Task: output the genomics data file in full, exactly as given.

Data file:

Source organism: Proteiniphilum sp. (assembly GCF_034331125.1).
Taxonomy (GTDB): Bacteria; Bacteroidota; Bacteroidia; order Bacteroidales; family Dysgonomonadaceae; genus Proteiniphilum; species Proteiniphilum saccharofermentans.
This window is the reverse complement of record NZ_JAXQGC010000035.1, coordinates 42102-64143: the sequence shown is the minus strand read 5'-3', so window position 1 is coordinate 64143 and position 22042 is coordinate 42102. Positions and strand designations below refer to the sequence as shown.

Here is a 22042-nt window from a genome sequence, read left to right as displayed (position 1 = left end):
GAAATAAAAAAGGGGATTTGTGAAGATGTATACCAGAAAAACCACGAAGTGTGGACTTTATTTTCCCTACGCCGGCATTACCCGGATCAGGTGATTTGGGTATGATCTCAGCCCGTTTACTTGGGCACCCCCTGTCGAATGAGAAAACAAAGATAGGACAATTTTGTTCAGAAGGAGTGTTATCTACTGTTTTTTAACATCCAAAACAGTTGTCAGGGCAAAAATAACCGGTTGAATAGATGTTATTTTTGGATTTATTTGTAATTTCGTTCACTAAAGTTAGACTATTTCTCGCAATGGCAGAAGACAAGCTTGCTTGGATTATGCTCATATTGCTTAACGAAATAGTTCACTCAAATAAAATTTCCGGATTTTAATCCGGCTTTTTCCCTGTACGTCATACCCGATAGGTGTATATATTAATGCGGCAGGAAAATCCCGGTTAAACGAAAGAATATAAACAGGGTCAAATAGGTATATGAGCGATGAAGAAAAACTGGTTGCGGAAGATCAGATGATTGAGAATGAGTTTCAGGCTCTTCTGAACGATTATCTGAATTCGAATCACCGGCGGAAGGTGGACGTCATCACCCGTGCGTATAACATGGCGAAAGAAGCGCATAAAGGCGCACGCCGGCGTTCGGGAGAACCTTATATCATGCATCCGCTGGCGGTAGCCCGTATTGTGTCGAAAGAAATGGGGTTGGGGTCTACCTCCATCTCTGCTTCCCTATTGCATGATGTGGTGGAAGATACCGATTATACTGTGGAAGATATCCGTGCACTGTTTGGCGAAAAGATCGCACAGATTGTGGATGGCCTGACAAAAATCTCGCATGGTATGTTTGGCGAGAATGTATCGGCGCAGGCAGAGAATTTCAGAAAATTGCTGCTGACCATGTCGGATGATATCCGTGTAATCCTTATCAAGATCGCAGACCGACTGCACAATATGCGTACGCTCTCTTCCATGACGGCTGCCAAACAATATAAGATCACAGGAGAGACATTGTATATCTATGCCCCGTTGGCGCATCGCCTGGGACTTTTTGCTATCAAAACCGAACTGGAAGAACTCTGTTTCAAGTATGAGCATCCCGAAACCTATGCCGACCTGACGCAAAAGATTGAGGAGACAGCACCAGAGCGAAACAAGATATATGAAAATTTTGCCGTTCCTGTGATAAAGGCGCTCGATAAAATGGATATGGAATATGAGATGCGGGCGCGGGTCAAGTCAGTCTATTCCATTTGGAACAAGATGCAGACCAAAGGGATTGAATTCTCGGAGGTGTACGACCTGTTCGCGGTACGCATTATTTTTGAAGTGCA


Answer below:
Source organism: Proteiniphilum sp. (assembly GCF_034331125.1).
Taxonomy (GTDB): Bacteria; Bacteroidota; Bacteroidia; order Bacteroidales; family Dysgonomonadaceae; genus Proteiniphilum; species Proteiniphilum saccharofermentans.
This window is the reverse complement of record NZ_JAXQGC010000035.1, coordinates 42102-64143: the sequence shown is the minus strand read 5'-3', so window position 1 is coordinate 64143 and position 22042 is coordinate 42102. Positions and strand designations below refer to the sequence as shown.

Here is a 22042-nt window from a genome sequence, read left to right as displayed (position 1 = left end):
GAAATAAAAAAGGGGATTTGTGAAGATGTATACCAGAAAAACCACGAAGTGTGGACTTTATTTTCCCTACGCCGGCATTACCCGGATCAGGTGATTTGGGTATGATCTCAGCCCGTTTACTTGGGCACCCCCTGTCGAATGAGAAAACAAAGATAGGACAATTTTGTTCAGAAGGAGTGTTATCTACTGTTTTTTAACATCCAAAACAGTTGTCAGGGCAAAAATAACCGGTTGAATAGATGTTATTTTTGGATTTATTTGTAATTTCGTTCACTAAAGTTAGACTATTTCTCGCAATGGCAGAAGACAAGCTTGCTTGGATTATGCTCATATTGCTTAACGAAATAGTTCACTCAAATAAAATTTCCGGATTTTAATCCGGCTTTTTCCCTGTACGTCATACCCGATAGGTGTATATATTAATGCGGCAGGAAAATCCCGGTTAAACGAAAGAATATAAACAGGGTCAAATAGGTATATGAGCGATGAAGAAAAACTGGTTGCGGAAGATCAGATGATTGAGAATGAGTTTCAGGCTCTTCTGAACGATTATCTGAATTCGAATCACCGGCGGAAGGTGGACGTCATCACCCGTGCGTATAACATGGCGAAAGAAGCGCATAAAGGCGCACGCCGGCGTTCGGGAGAACCTTATATCATGCATCCGCTGGCGGTAGCCCGTATTGTGTCGAAAGAAATGGGGTTGGGGTCTACCTCCATCTCTGCTTCCCTATTGCATGATGTGGTGGAAGATACCGATTATACTGTGGAAGATATCCGTGCACTGTTTGGCGAAAAGATCGCACAGATTGTGGATGGCCTGACAAAAATCTCGCATGGTATGTTTGGCGAGAATGTATCGGCGCAGGCAGAGAATTTCAGAAAATTGCTGCTGACCATGTCGGATGATATCCGTGTAATCCTTATCAAGATCGCAGACCGACTGCACAATATGCGTACGCTCTCTTCCATGACGGCTGCCAAACAATATAAGATCACAGGAGAGACATTGTATATCTATGCCCCGTTGGCGCATCGCCTGGGACTTTTTGCTATCAAAACCGAACTGGAAGAACTCTGTTTCAAGTATGAGCATCCCGAAACCTATGCCGACCTGACGCAAAAGATTGAGGAGACAGCACCAGAGCGAAACAAGATATATGAAAATTTTGCCGTTCCTGTGATAAAGGCGCTCGATAAAATGGATATGGAATATGAGATGCGGGCGCGGGTCAAGTCAGTCTATTCCATTTGGAACAAGATGCAGACCAAAGGGATTGAATTCTCGGAGGTGTACGACCTGTTCGCGGTACGCATTATTTTTGAAGTGCA